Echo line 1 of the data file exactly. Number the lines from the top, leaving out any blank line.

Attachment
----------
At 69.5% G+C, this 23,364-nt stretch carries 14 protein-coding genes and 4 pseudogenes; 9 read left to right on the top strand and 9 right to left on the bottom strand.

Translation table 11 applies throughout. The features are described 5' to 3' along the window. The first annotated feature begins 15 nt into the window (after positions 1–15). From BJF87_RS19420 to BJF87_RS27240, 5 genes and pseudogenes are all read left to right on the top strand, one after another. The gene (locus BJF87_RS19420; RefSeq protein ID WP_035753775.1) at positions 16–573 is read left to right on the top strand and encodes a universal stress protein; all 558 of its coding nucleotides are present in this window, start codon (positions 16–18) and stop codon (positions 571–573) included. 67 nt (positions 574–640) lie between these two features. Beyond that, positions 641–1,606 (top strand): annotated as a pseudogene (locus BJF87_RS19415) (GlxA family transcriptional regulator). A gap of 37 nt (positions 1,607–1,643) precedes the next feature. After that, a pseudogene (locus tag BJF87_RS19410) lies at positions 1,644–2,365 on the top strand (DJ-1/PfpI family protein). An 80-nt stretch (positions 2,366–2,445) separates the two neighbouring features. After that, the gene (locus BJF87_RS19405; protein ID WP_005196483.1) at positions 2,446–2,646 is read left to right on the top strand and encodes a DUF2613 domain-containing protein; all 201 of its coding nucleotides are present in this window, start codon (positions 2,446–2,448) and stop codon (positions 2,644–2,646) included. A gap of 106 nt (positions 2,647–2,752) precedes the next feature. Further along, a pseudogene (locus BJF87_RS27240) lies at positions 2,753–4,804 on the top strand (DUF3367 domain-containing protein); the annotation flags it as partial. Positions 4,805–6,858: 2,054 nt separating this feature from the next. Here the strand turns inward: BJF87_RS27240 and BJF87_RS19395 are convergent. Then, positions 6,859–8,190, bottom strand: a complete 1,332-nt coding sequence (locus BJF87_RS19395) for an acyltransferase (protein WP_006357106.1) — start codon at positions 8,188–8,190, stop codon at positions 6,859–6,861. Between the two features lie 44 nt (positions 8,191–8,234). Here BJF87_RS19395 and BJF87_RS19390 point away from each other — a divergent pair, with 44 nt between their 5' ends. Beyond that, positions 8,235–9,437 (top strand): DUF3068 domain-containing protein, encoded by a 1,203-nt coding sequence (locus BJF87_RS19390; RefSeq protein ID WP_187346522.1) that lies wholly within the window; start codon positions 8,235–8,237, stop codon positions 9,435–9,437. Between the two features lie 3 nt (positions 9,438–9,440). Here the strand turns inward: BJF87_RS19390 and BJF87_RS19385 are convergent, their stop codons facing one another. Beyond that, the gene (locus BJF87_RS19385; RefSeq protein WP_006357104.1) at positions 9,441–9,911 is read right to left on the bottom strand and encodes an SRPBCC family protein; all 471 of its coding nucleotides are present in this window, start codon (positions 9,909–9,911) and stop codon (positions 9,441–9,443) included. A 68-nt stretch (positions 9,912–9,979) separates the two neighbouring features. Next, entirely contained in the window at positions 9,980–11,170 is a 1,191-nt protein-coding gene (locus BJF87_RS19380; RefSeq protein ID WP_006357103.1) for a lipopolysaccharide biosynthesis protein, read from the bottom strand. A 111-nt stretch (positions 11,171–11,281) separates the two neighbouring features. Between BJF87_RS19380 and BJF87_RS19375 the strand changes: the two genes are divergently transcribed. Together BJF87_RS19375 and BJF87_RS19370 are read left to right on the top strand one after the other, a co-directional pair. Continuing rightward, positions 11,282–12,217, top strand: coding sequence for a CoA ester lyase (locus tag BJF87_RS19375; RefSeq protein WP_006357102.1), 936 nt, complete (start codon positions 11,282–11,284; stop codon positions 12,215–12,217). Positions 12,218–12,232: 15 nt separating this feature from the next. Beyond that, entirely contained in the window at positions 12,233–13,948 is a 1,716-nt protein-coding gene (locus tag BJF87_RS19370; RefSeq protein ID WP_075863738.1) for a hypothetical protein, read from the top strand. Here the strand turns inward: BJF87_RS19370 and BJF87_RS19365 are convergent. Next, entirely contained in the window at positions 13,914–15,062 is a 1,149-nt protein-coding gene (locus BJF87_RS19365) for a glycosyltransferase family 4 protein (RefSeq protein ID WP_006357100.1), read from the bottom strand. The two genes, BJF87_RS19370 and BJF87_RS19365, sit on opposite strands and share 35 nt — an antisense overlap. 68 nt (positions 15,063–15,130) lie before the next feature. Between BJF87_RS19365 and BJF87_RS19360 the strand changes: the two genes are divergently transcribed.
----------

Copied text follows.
At 69.5% G+C, this 23,364-nt stretch carries 14 protein-coding genes and 4 pseudogenes; 9 read left to right on the top strand and 9 right to left on the bottom strand.